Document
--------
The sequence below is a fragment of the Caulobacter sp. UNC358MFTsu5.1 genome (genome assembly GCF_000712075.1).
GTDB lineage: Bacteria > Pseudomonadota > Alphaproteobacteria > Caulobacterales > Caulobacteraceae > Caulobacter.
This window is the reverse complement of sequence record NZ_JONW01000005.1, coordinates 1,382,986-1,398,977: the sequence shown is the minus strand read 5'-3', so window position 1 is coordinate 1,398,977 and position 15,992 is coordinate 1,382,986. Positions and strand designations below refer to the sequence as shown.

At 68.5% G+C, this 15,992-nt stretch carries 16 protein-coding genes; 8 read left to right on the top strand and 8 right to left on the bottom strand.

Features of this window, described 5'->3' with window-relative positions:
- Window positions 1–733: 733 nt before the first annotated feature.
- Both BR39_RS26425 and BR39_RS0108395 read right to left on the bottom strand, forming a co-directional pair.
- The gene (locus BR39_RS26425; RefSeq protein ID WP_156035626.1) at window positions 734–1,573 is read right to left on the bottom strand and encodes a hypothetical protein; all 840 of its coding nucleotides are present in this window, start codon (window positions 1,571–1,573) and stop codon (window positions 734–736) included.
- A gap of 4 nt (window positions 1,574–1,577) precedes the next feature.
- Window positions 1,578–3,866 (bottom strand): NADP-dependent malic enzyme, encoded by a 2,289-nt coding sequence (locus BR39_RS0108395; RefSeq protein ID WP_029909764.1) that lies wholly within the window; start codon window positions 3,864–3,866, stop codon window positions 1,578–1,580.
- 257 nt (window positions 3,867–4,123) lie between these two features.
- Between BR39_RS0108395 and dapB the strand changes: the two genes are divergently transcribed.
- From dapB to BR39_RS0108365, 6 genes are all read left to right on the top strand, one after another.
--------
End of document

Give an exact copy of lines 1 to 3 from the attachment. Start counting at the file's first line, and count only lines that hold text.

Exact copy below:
The sequence below is a fragment of the Caulobacter sp. UNC358MFTsu5.1 genome (genome assembly GCF_000712075.1).
GTDB lineage: Bacteria > Pseudomonadota > Alphaproteobacteria > Caulobacterales > Caulobacteraceae > Caulobacter.
This window is the reverse complement of sequence record NZ_JONW01000005.1, coordinates 1,382,986-1,398,977: the sequence shown is the minus strand read 5'-3', so window position 1 is coordinate 1,398,977 and position 15,992 is coordinate 1,382,986. Positions and strand designations below refer to the sequence as shown.